A prolific thief who made more than half a million pounds after tricking shops into refunding her items she never bought has been convicted.
Narinder Kaur, aka Nina Tiara, ‘shoplifted on an industrial scale’ across the country.
The 53-year-old Wiltshire woman ‘made her full-time career’ stealing items from high street shops before fraudulently claiming refunds she was not entitled to.
She defrauded a string of shops more than 1,000 times during her four-year scheme, the Crown Prosecution Service said.
Kaur was seen on CCTV walking into stores, pulling items off the shelves and taking them to the checkout counter and pretending she had previously bought them. Examination of her accounts showed that she was doing this hundreds of times, the CPS added.
Narinder Kaur, aka Nina Tiara, ‘stolen on an industrial scale’ across the country
The 53-year-old woman ‘made her full-time career’ stealing items from high street shops.
Prosecutors were able to prove that Kaur was behind the scheme after collecting financial data, retail records, witness evidence and CCTV footage.
Kaur, from Cleverton, Wiltshire, was convicted by juries on a total of 26 counts including fraud, criminal possession and transfer of property and perversion of the course of justice.
She was sentenced on March 10 after a four-month trial at Gloucester Crown Court.
The crimes occurred between July 2015 and February 2019. Prosecutors said Kaur had multiple bank and credit card accounts.
Now the con man is facing jail time for his scheme.
Giovanni D’Alessandro, Senior Crown Prosecutor at CPS West Midlands, said: ‘Kaur committed fraud in a long-standing and extensive manner.
“It was a very lucrative full-time job that demonstrably earned him over half a million pounds during this delinquency period.
“He went to great lengths to carry out his deceptions, finding a way to defraud a retailer and then traveling across the country to replicate the fraud.
She also legally changed her name and opened new bank accounts and credit cards under a second identity to avoid detection.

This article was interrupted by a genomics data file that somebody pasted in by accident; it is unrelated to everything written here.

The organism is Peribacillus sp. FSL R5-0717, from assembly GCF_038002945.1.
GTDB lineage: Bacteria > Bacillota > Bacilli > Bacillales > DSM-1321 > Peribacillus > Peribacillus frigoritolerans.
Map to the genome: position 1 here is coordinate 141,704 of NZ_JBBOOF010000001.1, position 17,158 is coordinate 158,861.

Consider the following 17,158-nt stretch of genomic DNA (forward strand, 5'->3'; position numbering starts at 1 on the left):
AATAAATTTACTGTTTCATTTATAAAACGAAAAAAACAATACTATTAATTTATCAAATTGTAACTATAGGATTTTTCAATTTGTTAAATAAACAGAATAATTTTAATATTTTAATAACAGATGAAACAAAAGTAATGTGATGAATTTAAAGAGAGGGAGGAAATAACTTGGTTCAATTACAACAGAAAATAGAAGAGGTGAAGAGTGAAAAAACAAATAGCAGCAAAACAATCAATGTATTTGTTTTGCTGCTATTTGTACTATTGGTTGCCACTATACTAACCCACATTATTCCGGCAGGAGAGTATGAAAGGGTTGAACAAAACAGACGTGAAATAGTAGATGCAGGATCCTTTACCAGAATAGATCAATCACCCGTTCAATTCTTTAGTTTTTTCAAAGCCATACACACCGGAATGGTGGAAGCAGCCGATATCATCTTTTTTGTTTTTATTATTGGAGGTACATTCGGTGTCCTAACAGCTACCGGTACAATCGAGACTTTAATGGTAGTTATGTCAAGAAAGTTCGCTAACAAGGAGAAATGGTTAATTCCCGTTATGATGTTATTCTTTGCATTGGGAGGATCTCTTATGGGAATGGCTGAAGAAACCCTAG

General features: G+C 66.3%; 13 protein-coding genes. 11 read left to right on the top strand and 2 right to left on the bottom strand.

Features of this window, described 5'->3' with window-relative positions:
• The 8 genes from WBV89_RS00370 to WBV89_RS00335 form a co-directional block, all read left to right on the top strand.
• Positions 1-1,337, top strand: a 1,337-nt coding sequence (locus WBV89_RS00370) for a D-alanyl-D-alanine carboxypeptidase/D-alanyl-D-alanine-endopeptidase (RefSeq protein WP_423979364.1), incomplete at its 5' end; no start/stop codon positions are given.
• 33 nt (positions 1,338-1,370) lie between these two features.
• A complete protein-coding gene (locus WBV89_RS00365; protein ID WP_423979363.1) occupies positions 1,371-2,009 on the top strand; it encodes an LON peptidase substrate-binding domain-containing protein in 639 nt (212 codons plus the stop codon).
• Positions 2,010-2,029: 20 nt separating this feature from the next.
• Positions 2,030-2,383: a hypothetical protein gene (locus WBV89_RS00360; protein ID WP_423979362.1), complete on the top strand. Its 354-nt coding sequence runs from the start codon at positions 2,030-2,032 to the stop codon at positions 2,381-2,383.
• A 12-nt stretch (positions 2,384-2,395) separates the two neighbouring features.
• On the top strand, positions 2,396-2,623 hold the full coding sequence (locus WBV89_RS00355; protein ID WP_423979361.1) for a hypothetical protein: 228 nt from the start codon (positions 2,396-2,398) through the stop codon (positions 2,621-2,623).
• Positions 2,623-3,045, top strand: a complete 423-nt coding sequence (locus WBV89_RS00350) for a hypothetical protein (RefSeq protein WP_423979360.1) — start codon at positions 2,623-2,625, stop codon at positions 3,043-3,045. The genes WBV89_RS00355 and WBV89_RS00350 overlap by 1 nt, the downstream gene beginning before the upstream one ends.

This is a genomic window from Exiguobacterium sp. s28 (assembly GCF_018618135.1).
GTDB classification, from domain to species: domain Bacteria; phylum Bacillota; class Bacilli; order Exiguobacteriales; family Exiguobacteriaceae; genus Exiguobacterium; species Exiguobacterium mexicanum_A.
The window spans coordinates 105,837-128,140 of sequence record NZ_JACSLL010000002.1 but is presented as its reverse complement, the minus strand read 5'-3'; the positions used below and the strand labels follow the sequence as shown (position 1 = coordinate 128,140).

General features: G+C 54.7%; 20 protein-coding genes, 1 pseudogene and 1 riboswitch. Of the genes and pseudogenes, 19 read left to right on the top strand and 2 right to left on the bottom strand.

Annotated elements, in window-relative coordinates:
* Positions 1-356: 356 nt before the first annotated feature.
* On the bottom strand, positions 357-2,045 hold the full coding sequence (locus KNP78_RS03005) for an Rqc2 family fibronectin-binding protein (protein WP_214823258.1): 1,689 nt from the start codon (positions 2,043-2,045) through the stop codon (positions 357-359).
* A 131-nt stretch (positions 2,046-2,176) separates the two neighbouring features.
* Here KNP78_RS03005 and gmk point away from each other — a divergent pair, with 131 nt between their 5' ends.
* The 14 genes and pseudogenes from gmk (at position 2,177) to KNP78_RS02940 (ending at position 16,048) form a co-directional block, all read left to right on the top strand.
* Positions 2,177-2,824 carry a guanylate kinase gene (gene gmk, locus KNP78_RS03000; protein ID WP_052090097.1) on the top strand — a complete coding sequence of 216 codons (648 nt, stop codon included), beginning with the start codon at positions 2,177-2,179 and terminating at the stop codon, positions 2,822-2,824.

“He now rightfully faces a significant sentence for his crimes and the prosecution will seek to recover as much of his ill-gotten gains as the law allows.”
TK Maxx was defrauded of £14,563.53 in the scheme (Pictured: Kaur in one of his stores)
Kaur, from Cleverton, Wiltshire, was convicted by juries on a total of 26 counts, including fraud, criminal possession and transfer of property and perversion of the course of justice.
An investigation found that he visited Boots stores across the UK, including in Dudley, Smethwick, Droitwich and Kidderminster. He received £60,787.09 in refunds from Boots even though he only spent £5,172.73 in his stores.
The convict received £42,853.65 in refunds from Debenhams despite spending just £3,681.33.
He also conned John Lewis, visiting stores, including those in Birmingham and Tamworth. The defendant received £33,131.61 in refunds, but only spent £5,290.36.
The court heard how Kaur visited Monsoon stores, including in Telford and Shrewsbury, and claimed £23,000 more in refunds than payments made for purchases.
He then targeted House of Fraser stores, spent £2,853.55 but claimed £23,147.75 in refunds. The Birmingham store was one of many she visited.
The Kaur scammer defrauded Homesense stores in Stafford, Shrewsbury, Cannock, Solihull and Worcester, among others. There he spent just £1,181.45 but claimed £19,540.17 in refunds.
TK Maxx was defrauded of £14,563.53, while it defrauded Homebase of £3,238.47, the CPS said.
Kaur’s offense also saw her defraud Wiltshire Council of £7,400.
He used stolen credit cards to pay for the services before asking the council for refunds. She would say that she had accidentally made a payment ‘with too many zeros’.
Her scam even included a male accomplice who helped her use stolen bank card details to make payments to her own heating oil supplier. The court was told that Kaur lied to the court and produced a false document to avoid conviction for speeding offenses and to relax bail conditions.
Around £150,000 in cash was found hidden in his home, along with stolen goods, when police searched for evidence.